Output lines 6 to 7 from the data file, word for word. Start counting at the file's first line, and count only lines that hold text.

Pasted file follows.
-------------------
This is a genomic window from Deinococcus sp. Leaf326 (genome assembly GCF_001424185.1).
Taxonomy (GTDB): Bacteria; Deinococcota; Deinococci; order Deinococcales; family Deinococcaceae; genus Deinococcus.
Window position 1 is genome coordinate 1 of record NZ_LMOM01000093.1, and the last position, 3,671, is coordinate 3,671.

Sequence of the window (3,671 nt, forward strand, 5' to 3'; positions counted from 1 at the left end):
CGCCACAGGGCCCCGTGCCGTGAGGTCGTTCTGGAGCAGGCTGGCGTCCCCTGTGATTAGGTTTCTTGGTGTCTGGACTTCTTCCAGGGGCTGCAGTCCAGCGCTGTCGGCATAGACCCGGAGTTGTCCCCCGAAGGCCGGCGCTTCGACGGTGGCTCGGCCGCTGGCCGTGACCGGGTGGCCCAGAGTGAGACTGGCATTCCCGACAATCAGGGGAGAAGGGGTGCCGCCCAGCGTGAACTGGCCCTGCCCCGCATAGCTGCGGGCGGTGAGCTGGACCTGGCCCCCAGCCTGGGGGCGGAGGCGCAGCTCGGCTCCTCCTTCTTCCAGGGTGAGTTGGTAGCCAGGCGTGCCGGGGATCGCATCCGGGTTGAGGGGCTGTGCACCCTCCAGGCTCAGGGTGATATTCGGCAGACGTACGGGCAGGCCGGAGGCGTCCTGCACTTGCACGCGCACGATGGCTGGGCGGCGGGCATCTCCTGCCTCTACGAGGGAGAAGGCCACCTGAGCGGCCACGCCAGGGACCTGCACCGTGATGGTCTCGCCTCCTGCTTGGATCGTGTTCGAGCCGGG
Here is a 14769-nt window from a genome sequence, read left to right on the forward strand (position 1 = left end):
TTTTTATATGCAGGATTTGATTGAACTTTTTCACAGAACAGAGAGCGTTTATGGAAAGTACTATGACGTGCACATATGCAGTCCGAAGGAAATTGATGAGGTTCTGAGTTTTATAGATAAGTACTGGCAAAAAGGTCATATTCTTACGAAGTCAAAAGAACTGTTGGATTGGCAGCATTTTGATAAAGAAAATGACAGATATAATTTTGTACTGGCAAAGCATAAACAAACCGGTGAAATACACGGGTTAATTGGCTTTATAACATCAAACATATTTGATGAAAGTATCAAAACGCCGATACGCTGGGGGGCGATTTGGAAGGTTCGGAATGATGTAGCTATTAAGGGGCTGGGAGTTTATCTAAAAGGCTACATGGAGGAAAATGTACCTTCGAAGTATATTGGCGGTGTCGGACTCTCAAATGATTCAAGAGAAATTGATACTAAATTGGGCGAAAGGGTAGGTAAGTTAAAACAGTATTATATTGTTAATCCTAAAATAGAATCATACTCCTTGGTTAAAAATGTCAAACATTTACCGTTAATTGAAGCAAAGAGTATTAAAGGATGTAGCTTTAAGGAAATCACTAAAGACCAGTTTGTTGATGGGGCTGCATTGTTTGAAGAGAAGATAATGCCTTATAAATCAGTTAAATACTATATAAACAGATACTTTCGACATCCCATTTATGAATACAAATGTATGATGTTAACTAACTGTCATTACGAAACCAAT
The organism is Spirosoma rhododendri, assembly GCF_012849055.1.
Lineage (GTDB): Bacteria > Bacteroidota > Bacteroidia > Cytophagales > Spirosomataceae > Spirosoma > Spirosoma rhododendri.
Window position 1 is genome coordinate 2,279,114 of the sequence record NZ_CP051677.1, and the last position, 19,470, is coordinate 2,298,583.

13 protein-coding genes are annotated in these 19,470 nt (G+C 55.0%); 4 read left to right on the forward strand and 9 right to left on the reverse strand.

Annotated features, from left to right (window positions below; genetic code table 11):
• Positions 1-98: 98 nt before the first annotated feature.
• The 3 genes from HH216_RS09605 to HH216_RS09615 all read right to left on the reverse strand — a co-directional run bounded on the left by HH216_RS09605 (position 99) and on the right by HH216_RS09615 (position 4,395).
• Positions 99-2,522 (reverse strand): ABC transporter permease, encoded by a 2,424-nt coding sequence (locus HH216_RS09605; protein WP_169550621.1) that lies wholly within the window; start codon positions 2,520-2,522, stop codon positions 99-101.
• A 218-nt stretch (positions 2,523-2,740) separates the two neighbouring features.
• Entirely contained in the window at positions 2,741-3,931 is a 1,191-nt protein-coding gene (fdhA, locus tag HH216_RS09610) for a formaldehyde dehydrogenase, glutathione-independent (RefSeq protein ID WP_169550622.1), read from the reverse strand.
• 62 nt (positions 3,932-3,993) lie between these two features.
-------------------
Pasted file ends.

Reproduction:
Here is a 14769-nt window from a genome sequence, read left to right on the forward strand (position 1 = left end):
TTTTTATATGCAGGATTTGATTGAACTTTTTCACAGAACAGAGAGCGTTTATGGAAAGTACTATGACGTGCACATATGCAGTCCGAAGGAAATTGATGAGGTTCTGAGTTTTATAGATAAGTACTGGCAAAAAGGTCATATTCTTACGAAGTCAAAAGAACTGTTGGATTGGCAGCATTTTGATAAAGAAAATGACAGATATAATTTTGTACTGGCAAAGCATAAACAAACCGGTGAAATACACGGGTTAATTGGCTTTATAACATCAAACATATTTGATGAAAGTATCAAAACGCCGATACGCTGGGGGGCGATTTGGAAGGTTCGGAATGATGTAGCTATTAAGGGGCTGGGAGTTTATCTAAAAGGCTACATGGAGGAAAATGTACCTTCGAAGTATATTGGCGGTGTCGGACTCTCAAATGATTCAAGAGAAATTGATACTAAATTGGGCGAAAGGGTAGGTAAGTTAAAACAGTATTATATTGTTAATCCTAAAATAGAATCATACTCCTTGGTTAAAAATGTCAAACATTTACCGTTAATTGAAGCAAAGAGTATTAAAGGATGTAGCTTTAAGGAAATCACTAAAGACCAGTTTGTTGATGGGGCTGCATTGTTTGAAGAGAAGATAATGCCTTATAAATCAGTTAAATACTATATAAACAGATACTTTCGACATCCCATTTATGAATACAAATGTATGATGTTAACTAACTGTCATTACGAAACCAAT